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Lesson Plans and Worksheets for Grade 2

Lesson Plans and Worksheets for all Grades

More Lessons for Grade 2

Common Core For Grade 2

Videos, examples, solutions, and lessons to help Grade 2 students learn how to use addition
and subtraction within 100 to solve one- and two-step word problems
involving situations of adding to, taking from, putting together,
taking apart, and comparing, with unknowns in all positions, e.g.,
by using drawings and equations with a symbol for the unknown number
to represent the problem.

Common Core: 2.OA.1

### Suggested Learning Target

**Compare Word Problems**

Difference Unknown

(How many more?):

Jane has two oranges. Mary has five oranges. How many more oranges does Mary have than Jane?

2 + ? = 5

(How many fewer?):

Jane has two oranges. Mary has five oranges. How many fewer oranges does Jane have than Mary?

5 − 2 = ?

**Smaller Unknown**

(Version with more):

Mary has three more oranges than Jane. Jane has two oranges. How many oranges does Mary have?

2 + 3 = ?

(Version with fewer):

Jane has 3 fewer oranges than Mary. Jane has two oranges. How many oranges does Mary have?

3 + 2 = ?

**Bigger Unknown**

(Version with more):

Mary has three more oranges than Jane. Mary has five oranges. How many oranges does Jane have?

5 + 3 = ?

(Version with fewer):

Jane has 3 fewer oranges than Mary. Mary has five oranges. How many oranges does Jane have?

? + 3 = 5**One-Step Word Problems 1 - Bar Model (Part-Whole)**

An effective model always has a visual model of the problem, a number sentence, and the answer to the question in a complete sentence.

Example:

Mr. Oliver had 88 pencils. He sold 27 of them. How many pencils did he have left?**Word Problems 2 - Bar Model (Part-Whole)**

This video employs a visual way to solve world problems using bar modeling. This type of word problem uses the part-whole model. Because the part is missing, this is a subtraction problem.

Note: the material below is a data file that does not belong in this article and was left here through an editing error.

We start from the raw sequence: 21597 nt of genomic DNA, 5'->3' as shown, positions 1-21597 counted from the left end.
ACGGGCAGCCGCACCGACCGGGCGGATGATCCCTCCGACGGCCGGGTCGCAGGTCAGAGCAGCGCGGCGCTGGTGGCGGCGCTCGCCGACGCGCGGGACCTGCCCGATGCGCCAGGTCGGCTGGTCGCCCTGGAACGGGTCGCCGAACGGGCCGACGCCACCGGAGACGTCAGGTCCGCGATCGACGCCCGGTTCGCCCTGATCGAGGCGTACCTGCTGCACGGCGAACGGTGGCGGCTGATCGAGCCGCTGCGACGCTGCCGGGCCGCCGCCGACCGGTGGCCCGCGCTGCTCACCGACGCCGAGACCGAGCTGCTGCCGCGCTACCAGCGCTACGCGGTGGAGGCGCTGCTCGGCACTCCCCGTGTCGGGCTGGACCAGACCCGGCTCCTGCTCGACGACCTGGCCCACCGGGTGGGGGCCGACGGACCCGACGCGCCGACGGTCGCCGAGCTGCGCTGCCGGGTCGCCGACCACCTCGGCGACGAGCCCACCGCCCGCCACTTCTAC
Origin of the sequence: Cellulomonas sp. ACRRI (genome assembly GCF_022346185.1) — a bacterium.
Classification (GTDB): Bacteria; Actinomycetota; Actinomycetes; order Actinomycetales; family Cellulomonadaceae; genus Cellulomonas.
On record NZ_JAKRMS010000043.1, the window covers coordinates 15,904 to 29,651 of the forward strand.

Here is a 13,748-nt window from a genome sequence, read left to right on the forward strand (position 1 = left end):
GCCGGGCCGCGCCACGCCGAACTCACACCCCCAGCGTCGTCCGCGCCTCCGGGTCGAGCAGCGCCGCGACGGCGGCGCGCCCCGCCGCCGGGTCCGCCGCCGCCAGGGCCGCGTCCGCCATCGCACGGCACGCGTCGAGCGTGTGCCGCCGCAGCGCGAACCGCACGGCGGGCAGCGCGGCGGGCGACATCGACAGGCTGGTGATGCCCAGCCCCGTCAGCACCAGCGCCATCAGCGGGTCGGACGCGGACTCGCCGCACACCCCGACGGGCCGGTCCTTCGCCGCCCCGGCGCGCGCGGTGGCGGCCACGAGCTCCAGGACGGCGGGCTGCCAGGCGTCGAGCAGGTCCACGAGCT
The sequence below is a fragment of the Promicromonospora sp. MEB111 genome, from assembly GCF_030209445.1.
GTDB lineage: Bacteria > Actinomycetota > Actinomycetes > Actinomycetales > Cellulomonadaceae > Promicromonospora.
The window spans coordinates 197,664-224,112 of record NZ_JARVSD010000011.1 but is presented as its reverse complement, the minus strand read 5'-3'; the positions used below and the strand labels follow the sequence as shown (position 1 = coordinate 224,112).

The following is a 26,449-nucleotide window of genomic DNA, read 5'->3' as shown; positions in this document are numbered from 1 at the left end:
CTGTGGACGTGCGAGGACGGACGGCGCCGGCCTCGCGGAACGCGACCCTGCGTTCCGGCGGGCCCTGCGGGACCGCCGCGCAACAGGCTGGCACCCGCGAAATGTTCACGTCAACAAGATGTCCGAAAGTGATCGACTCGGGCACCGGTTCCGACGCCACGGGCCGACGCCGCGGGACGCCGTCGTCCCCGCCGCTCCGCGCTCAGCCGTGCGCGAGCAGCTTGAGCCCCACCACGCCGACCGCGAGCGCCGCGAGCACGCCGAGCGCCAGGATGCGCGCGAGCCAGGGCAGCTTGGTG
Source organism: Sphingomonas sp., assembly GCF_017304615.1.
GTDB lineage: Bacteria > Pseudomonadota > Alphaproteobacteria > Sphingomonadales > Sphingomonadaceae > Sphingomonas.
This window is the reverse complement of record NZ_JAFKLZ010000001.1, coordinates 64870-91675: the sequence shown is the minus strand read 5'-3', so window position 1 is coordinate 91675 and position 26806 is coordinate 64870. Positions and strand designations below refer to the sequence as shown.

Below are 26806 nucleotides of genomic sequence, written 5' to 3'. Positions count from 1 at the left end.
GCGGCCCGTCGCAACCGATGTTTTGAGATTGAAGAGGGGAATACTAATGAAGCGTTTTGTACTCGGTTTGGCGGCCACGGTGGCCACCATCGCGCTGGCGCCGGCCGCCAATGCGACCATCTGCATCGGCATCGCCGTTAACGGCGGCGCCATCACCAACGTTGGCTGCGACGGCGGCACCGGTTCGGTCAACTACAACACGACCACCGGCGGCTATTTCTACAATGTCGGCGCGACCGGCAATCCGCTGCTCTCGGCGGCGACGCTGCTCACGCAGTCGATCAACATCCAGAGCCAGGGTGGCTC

Example:

There are 98 hats. 20 of them are pink and the rest are yellow. How many yellow hats are there?**Word Problems 3 - Bar Model (Part-Whole)**

This video employs a visual way to solve world problems using bar modeling. This type of word problem uses the part-whole model. Because the whole is missing, this is an addition problem.

Example:

Mr. Gray sold 54 drinks in the morning. Mr. Frank sold 25 drinks at night. How many drinks did they sll altogether?

** Part-whole Word Problem**

This video shows you how to solve a word problem using bar models. This technique is one of the strategies that can be used to address Common Core math standard 2.OA.1.

Example:

Maya had some stamps. She gave 7 stamps to her younger brothers. Maya then had 14 stamps. How many stamps did Maya have at first?.**Comparison Word Problem**

This video explains how to use bar modeling in Singapore math to solve word problems that deal with comparing. Example:

Example:

Adam has 11 fewer lollipops than Hope. If Adam has 16 lollipops, how may lollipops does Hope have?**Bar Model (Comparison)**

This video employs a visual way to solve world problems using bar modeling. This type of word problem uses the comparison model. Because the part is missing, this is a subtraction problem.¦nbsp;

Example:

Cayla did 88 sit-ups in the morning. Nekira did 32 sit-ups at night. How many more sit-ups did Cayla do than Nekira?**Two-Step word problems**

This video shows you how to solve two-step word problems using bar models.

Example:

50 children attended the birthday party. 13 children left during the first hour. 9 children came in during the second hour. How many children were at the birtday party then?

You can use the free Mathway calculator and problem solver below to practice Algebra or other math topics. Try the given examples, or type in your own problem and check your answer with the step-by-step explanations.

Lesson Plans and Worksheets for Grade 2

Lesson Plans and Worksheets for all Grades

More Lessons for Grade 2

Common Core For Grade 2

Common Core: 2.OA.1

- I can choose when to use addition and/or subtraction in a word problem
- I can represent addition and subtraction word problems using objects, drawings, and equations with unknowns in all positions.
- I can solve addition and subtraction word problems that involve two steps (doing one computation, and using that answer to perform a second computation that leads to the solution of the problem).